# Question Video: Solving Problems Involving Growth Rate Mathematics • Higher Education

If lim_(π₯ β β) π(π₯)/π(π₯) = 0, what do you notice about the growth rate of π(π₯) compared to π(π₯) as π₯ β β?

02:42

### Video Transcript

If the limit of π of π₯ over π of π₯ as π₯ approaches β is zero, what do you notice about the growth rate of π of π₯ compared to π of π₯ as π₯ approaches β?

As the limit of this quotient is zero, as π₯ approaches β, we can tell that the magnitude of the π of π₯ over π of π₯ is very small for large values of π₯. In fact, to show me that the numerator π of π₯ is not just identically zero, we can imagine the quotient π of π₯ over π of π₯ getting smaller and smaller, closer and closer to zero in magnitude as π₯ increases. Now, itβs tempting to think that, for this to happen, the function π of π₯ itself must be getting closer and closer to zero. But this is not the case.

For example, we could take π of π₯ to be equal to π₯. This is a function that increases without bound as π₯ increases. If we then take π of π₯ to be π₯ squared, then the quotient π of π₯ over π of π₯ is π₯ over π₯ squared or one over π₯. And this does indeed get smaller and smaller in magnitude as π₯ increases. The point isnβt that π of π₯ itself is small or getting smaller, itβs that it is small compared to π of π₯. And with the limit as π₯ tends to β, we think about this in terms of the growth rates. The growth rate of π of π₯ is smaller than that of π of π₯ as π₯ approaches β. Even though the function π of π₯ equals π₯ is growing as π₯ increases, it isnβt growing as fast as π of π₯ equals π₯ squared. And so the limit of π of π₯ over π of π₯ is zero. This is then our answer.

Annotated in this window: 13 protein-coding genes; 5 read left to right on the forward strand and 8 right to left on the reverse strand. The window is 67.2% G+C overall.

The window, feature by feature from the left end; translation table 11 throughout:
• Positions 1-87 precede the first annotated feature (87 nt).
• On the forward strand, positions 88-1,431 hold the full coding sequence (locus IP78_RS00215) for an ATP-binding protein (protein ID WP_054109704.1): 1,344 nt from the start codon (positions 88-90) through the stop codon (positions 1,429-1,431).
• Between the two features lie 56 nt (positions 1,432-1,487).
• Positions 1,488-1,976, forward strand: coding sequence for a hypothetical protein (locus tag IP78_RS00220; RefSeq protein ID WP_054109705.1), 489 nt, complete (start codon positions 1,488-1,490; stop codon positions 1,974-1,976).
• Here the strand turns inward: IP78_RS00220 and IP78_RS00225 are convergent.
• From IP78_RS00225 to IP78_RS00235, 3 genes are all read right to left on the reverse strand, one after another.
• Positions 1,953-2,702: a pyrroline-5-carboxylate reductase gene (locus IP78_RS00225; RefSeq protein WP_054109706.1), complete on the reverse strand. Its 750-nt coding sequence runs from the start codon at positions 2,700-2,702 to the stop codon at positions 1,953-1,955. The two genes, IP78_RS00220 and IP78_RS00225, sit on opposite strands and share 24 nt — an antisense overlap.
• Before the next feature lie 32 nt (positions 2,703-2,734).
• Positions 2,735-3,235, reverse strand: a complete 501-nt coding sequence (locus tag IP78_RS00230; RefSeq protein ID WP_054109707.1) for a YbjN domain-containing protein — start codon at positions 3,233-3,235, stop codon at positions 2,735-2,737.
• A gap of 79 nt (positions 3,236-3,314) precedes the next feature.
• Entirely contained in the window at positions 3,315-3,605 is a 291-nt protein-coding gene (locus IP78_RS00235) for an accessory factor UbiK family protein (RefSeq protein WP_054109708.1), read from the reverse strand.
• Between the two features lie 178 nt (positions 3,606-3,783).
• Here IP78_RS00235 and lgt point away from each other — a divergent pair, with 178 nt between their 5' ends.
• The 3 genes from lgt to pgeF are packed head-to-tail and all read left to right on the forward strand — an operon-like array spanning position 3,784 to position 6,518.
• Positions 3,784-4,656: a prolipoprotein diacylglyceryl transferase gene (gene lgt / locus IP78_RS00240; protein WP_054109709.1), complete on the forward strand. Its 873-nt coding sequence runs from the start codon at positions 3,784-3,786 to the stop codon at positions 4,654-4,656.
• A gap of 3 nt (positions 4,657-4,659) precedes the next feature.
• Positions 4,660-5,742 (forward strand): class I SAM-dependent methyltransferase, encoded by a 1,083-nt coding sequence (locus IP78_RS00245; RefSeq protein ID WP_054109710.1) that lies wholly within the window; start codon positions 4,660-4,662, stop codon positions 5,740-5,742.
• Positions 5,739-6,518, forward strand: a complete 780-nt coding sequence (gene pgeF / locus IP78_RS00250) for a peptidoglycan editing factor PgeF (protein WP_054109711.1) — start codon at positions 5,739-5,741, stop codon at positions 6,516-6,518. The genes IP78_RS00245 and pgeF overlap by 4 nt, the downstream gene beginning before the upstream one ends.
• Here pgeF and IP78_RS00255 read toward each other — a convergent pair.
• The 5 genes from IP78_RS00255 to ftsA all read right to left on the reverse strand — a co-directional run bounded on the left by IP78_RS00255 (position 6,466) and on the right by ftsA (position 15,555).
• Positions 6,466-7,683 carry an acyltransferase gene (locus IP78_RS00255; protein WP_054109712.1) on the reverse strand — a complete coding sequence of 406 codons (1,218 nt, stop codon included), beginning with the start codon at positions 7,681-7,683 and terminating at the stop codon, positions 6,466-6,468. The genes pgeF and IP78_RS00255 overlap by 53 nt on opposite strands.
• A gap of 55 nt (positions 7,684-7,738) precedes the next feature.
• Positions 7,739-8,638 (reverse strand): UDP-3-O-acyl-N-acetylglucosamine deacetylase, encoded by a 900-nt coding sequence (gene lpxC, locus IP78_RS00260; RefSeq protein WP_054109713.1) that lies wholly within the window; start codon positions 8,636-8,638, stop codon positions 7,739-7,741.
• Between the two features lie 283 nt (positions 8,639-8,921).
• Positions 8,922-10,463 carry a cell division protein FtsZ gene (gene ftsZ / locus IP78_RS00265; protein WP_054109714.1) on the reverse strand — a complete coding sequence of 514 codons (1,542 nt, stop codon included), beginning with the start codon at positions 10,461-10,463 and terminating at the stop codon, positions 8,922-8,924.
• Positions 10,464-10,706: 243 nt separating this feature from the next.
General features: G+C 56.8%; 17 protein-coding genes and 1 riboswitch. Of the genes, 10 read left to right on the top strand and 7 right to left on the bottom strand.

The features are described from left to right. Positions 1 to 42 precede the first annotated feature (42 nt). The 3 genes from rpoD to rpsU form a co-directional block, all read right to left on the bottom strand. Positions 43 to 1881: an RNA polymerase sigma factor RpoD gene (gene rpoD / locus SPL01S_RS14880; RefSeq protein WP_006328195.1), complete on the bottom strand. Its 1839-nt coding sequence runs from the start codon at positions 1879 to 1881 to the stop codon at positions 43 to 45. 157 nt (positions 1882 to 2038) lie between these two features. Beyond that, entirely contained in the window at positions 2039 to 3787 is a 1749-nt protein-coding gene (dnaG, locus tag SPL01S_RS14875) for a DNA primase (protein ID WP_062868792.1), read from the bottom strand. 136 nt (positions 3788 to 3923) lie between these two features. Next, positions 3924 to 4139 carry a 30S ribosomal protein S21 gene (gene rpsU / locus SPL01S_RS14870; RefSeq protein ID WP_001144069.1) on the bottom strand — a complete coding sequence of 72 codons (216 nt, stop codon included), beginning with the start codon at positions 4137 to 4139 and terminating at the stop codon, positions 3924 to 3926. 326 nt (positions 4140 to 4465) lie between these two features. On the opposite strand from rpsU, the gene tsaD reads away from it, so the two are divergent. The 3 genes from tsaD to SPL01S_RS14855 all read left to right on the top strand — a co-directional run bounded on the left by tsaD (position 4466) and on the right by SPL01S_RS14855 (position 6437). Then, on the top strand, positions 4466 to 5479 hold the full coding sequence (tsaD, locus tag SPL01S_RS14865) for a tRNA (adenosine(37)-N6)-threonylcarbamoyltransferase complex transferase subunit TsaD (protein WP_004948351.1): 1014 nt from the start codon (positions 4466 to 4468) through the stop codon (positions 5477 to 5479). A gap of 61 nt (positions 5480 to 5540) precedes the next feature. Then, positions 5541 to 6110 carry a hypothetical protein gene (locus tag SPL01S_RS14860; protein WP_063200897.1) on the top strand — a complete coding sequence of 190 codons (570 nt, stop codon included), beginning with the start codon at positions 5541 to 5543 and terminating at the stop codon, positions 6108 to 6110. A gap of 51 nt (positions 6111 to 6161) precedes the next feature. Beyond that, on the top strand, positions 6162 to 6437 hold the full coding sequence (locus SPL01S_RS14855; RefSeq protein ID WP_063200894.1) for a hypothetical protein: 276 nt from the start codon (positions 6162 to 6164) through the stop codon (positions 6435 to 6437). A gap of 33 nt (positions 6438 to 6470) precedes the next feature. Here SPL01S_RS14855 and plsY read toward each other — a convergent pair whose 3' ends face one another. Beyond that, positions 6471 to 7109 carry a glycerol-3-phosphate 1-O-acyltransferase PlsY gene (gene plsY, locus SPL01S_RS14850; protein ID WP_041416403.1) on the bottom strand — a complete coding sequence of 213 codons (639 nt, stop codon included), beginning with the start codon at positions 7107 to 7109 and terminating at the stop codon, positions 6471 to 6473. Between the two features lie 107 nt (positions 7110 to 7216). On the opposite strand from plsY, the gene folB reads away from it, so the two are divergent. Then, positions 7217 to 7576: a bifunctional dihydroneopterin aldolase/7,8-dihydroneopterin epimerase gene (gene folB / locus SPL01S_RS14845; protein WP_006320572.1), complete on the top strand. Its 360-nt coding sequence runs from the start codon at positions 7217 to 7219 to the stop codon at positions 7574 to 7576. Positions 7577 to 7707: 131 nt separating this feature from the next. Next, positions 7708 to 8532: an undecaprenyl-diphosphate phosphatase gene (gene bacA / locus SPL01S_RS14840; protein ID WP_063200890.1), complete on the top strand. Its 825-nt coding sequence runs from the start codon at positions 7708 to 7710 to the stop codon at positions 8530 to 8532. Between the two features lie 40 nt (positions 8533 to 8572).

We can also flip this around. Another way of saying that the growth rate of π of π₯ is smaller than that of π of π₯ is to say that the growth rate of π of π₯ is greater than that of π of π₯. We might like to confirm this by finding the limit of π of π₯ over π of π₯ as π₯ approaches β. This is the limit of one over π of π₯ over π of π₯ as π₯ approaches β, which, working somewhat informally, is one over the limit of π of π₯ over π of π₯ as π₯ approaches β. This limit on the denominator we know is zero from the question. And what we canβt normally divide by zero, in this particular occasion, it can be justified. And so weβre not completely wrong to say that one over zero must be plus or minus β.

Again, this isnβt 100 percent rigorous, but it points to the growth rate of π of π₯ being greater than that of π of π₯ as π₯ approaches β. And thatβs just another way of saying that the growth rate of π of π₯ is smaller than that of the π of π₯ as π₯ approaches β, which was our answer.